I doubled the recipe once and my measurements must have been a little off, as I ended up with a dough that was pliable and suitable for rolling for cut-out cookies. (It must be said, though, that I often eyeball some ingredients such as honey and sometimes my sense of a particular measurement can be a little more or less than the actual measurement.) I rolled the dough into logs and chilled them in the freezer for about 15 minutes, before slicing and baking in the oven for the same amount of time. What resulted was a cookie with a delicate and soft, sandy shortbread-like crumb. They puffed a bit, but did not spread since there was no baking powder used, I imagine. The cookie itself was mildly sweet; most of the sweetness came from the chocolate chips. No xanthum gum was used. I replicated it again, that time writing down the measurements (in weights) and they’re beautiful.

I’ve made those cookies again and again. I love that I can freeze the logs of dough so that there’s always something whenever someone needs their chocolate chip cookie fixing or just wants to munch on a cookie with substance. I had a log of cookie dough in the freezer for up to two weeks and they were still good. I’m sure it could have lasted even longer, perhaps a month.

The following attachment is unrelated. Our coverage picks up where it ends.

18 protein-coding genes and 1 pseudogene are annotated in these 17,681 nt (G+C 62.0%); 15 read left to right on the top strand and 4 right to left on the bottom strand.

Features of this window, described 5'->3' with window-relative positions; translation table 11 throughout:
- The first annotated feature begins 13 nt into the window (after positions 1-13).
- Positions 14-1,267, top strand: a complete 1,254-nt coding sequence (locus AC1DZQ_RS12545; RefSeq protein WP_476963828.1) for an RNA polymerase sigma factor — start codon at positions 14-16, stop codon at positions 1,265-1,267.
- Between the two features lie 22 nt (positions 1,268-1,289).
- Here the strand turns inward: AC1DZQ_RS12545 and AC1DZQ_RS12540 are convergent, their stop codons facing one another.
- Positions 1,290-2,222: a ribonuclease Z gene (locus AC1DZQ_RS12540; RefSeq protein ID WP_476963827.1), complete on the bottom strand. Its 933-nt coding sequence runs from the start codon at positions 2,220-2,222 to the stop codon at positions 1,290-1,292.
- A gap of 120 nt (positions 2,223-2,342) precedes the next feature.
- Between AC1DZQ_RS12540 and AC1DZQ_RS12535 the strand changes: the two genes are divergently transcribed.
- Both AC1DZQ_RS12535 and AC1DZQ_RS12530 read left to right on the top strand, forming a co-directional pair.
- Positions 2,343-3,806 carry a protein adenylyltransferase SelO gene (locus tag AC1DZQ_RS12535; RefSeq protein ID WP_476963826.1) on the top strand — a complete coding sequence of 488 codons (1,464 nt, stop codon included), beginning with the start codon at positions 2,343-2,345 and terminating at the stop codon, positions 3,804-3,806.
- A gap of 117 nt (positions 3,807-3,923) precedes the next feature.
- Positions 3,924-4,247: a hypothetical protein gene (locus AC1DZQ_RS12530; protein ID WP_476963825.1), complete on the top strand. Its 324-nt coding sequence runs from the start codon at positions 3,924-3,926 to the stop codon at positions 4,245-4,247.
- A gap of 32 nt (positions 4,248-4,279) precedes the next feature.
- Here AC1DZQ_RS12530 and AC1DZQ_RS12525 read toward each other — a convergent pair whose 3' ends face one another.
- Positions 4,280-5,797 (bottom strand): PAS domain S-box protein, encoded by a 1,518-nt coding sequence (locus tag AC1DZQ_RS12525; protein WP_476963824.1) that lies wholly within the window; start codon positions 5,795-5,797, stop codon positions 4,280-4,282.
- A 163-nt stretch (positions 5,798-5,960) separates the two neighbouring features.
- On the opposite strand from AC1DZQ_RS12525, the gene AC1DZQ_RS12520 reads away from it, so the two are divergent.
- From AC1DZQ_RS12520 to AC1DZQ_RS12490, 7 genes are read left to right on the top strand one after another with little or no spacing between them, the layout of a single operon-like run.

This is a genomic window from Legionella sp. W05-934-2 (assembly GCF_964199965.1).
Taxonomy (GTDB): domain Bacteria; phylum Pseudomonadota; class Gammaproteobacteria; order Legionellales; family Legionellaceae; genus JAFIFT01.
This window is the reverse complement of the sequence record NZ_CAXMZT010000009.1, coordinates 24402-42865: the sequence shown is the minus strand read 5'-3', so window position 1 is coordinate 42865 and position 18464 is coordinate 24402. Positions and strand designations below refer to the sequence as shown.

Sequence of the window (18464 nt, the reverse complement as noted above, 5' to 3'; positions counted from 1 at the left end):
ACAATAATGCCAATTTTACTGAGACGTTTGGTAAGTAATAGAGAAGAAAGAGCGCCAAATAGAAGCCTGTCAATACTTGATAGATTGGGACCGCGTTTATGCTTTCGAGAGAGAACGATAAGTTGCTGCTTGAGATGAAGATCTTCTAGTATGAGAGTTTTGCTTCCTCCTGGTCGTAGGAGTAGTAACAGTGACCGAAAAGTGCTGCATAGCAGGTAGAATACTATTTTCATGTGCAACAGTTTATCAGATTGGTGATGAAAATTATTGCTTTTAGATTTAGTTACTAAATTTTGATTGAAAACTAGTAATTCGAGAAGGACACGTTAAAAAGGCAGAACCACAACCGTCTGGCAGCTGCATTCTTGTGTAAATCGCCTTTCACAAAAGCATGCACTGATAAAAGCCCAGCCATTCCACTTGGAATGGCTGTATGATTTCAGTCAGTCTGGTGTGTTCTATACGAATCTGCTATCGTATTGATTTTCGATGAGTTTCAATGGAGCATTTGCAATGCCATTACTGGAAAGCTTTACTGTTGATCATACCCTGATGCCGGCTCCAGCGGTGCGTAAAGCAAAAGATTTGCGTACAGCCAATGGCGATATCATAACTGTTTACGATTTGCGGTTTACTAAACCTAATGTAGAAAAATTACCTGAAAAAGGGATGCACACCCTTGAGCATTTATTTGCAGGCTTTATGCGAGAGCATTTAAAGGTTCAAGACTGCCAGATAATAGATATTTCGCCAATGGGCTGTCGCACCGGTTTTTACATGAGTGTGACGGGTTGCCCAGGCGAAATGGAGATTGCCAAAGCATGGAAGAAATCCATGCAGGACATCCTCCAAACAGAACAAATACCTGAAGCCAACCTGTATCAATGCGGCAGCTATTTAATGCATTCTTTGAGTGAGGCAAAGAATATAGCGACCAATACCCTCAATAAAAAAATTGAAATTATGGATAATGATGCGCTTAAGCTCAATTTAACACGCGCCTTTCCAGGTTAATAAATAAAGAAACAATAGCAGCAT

The first time I doubled that recipe, I used cup measurements but I don’t generally fill the cup all the way to the top, sometimes I don’t even level it. I like and prefer preciseness to a scientific degree, though I won’t deny that I can be romantic and intuitive as well: a pinch of this, adding something until I feel it’s the right amount. I usually use a spoon to measure the flour into the cup, gently shake it to slightly level it off and it’s generally just short of the very top; it’s not packed – not exactly a scant cup but it isn’t what Fannie Farmer would call level either. I don’t sweep.